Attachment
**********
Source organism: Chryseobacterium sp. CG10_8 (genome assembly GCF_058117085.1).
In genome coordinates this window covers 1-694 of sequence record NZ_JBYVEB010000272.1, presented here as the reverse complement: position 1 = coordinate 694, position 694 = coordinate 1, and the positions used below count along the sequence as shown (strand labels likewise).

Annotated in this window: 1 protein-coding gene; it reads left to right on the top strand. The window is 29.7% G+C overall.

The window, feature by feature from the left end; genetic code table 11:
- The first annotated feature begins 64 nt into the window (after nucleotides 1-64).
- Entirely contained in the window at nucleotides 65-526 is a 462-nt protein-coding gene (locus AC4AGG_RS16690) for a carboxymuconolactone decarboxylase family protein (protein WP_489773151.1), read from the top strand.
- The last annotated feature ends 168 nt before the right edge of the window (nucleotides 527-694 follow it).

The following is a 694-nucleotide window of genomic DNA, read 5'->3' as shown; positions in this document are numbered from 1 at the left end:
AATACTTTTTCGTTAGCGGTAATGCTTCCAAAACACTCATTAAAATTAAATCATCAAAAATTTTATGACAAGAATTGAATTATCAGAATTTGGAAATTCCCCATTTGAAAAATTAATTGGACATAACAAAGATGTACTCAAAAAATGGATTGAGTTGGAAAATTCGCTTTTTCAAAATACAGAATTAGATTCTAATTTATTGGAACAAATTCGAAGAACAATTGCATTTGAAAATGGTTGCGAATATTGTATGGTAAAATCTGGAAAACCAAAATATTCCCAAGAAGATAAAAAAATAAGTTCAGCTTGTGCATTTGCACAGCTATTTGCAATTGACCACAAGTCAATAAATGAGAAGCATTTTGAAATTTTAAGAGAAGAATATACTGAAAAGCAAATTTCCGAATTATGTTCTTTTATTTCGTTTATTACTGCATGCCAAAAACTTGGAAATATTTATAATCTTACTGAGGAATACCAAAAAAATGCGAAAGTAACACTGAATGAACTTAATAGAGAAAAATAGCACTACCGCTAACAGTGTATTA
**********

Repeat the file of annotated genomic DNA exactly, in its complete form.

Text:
Source organism: Chryseobacterium sp. CG10_8 (genome assembly GCF_058117085.1).
In genome coordinates this window covers 1-694 of sequence record NZ_JBYVEB010000272.1, presented here as the reverse complement: position 1 = coordinate 694, position 694 = coordinate 1, and the positions used below count along the sequence as shown (strand labels likewise).

Annotated in this window: 1 protein-coding gene; it reads left to right on the top strand. The window is 29.7% G+C overall.

The window, feature by feature from the left end; genetic code table 11:
- The first annotated feature begins 64 nt into the window (after nucleotides 1-64).
- Entirely contained in the window at nucleotides 65-526 is a 462-nt protein-coding gene (locus AC4AGG_RS16690) for a carboxymuconolactone decarboxylase family protein (protein WP_489773151.1), read from the top strand.
- The last annotated feature ends 168 nt before the right edge of the window (nucleotides 527-694 follow it).

The following is a 694-nucleotide window of genomic DNA, read 5'->3' as shown; positions in this document are numbered from 1 at the left end:
AATACTTTTTCGTTAGCGGTAATGCTTCCAAAACACTCATTAAAATTAAATCATCAAAAATTTTATGACAAGAATTGAATTATCAGAATTTGGAAATTCCCCATTTGAAAAATTAATTGGACATAACAAAGATGTACTCAAAAAATGGATTGAGTTGGAAAATTCGCTTTTTCAAAATACAGAATTAGATTCTAATTTATTGGAACAAATTCGAAGAACAATTGCATTTGAAAATGGTTGCGAATATTGTATGGTAAAATCTGGAAAACCAAAATATTCCCAAGAAGATAAAAAAATAAGTTCAGCTTGTGCATTTGCACAGCTATTTGCAATTGACCACAAGTCAATAAATGAGAAGCATTTTGAAATTTTAAGAGAAGAATATACTGAAAAGCAAATTTCCGAATTATGTTCTTTTATTTCGTTTATTACTGCATGCCAAAAACTTGGAAATATTTATAATCTTACTGAGGAATACCAAAAAAATGCGAAAGTAACACTGAATGAACTTAATAGAGAAAAATAGCACTACCGCTAACAGTGTATTA